A new study suggests that thousands of species on Earth are dying out at a rate that far exceeds normal extinction rates. We are in the beginnings of a mass extinction, argue scientists, and it could lead to global starvation for humans -- as well as many other animals.
The new study, published today in Science Advances, explains that we are suffering extremely elevated levels of species losses. It's not an issue of a snowy owl there or a tree frog there. We're talking about thousands upon thousands of species going extinct, which will lead to a loss of biodiversity.
Without that much-needed diversity in an ecosystem, the risk is that food sources will dwindle -- one frog going extinct can mean that the birds who feed on it go extinct, which means the cats that eat those birds go extinct, and so on. Before you know it, the food web has collapsed and rates of extinction go sky-high.
Write the authors of the study:
The loss of biodiversity is one of the most critical current environmental problems, threatening valuable ecosystem services and human well-being. A growing body of evidence indicates that current species extinction rates are higher than the pre-human background rate, with hundreds of anthropogenic vertebrate extinctions documented in prehistoric and historic times.
Their breakthrough in this study is to collect vast amounts of data that suggest species are going extinct at levels that exceed typical extinction rates -- but also, perhaps more importantly, the loss of biodiversity is correlated with human activities. They explain:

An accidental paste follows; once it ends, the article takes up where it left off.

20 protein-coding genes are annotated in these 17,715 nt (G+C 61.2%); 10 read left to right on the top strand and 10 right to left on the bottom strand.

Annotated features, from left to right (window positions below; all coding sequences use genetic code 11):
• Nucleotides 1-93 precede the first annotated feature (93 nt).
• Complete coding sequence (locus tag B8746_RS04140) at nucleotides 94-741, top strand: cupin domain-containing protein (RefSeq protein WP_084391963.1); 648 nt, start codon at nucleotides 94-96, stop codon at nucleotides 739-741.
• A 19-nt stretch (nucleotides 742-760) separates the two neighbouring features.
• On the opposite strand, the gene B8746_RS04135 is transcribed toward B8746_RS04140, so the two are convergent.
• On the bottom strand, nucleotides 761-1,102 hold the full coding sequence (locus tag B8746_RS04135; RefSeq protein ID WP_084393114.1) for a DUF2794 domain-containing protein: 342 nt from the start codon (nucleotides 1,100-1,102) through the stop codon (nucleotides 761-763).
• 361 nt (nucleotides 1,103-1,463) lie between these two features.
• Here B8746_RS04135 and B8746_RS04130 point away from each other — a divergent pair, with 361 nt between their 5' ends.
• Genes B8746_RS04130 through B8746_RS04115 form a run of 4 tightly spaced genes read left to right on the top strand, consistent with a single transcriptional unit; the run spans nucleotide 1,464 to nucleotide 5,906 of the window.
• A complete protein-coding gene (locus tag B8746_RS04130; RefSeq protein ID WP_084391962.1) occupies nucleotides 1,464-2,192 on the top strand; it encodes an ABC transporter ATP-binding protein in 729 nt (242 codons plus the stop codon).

We assess, using extremely conservative assumptions, whether human activities are causing a mass extinction. First, we use a recent estimate of a background rate of 2 mammal extinctions per 10,000 species per 100 years (that is, 2 E/MSY), which is twice as high as widely used previous estimates. We then compare this rate with the current rate of mammal and vertebrate extinctions. The latter is conservatively low because listing a species as extinct requires meeting stringent criteria.
Even under our assumptions, which would tend to minimise evidence of an incipient mass extinction, the average rate of vertebrate species loss over the last century is up to 114 times higher than the background rate. Under the 2 E/MSY background rate, the number of species that have gone extinct in the last century would have taken, depending on the vertebrate taxon, between 800 and 10,000 years to disappear.
These estimates reveal an exceptionally rapid loss of biodiversity over the last few centuries, indicating that a sixth mass extinction is already under way. Averting a dramatic decay of biodiversity and the subsequent loss of ecosystem services is still possible through intensified conservation efforts, but that window of opportunity is rapidly closing.
A mass extinction is technically an event where 75 per cent of species on the planet go extinct in a million years or less. There have been five in the 4.5 billion year history of our planet, most recently when most of the dinosaurs were killed off by the one-two punch of mega-volcanoes in India and a huge asteroid smashing into the Gulf of Mexico.
Today we're seeing what appears to be a very rapid die-off of many species, which is sure to lead to more die-offs due to food web collapse. It's not too late to prevent this mass extinction, and more and more scientists are saying we need to accept the reality of this "sixth mass extinction" so that we stop the starvation before it starts.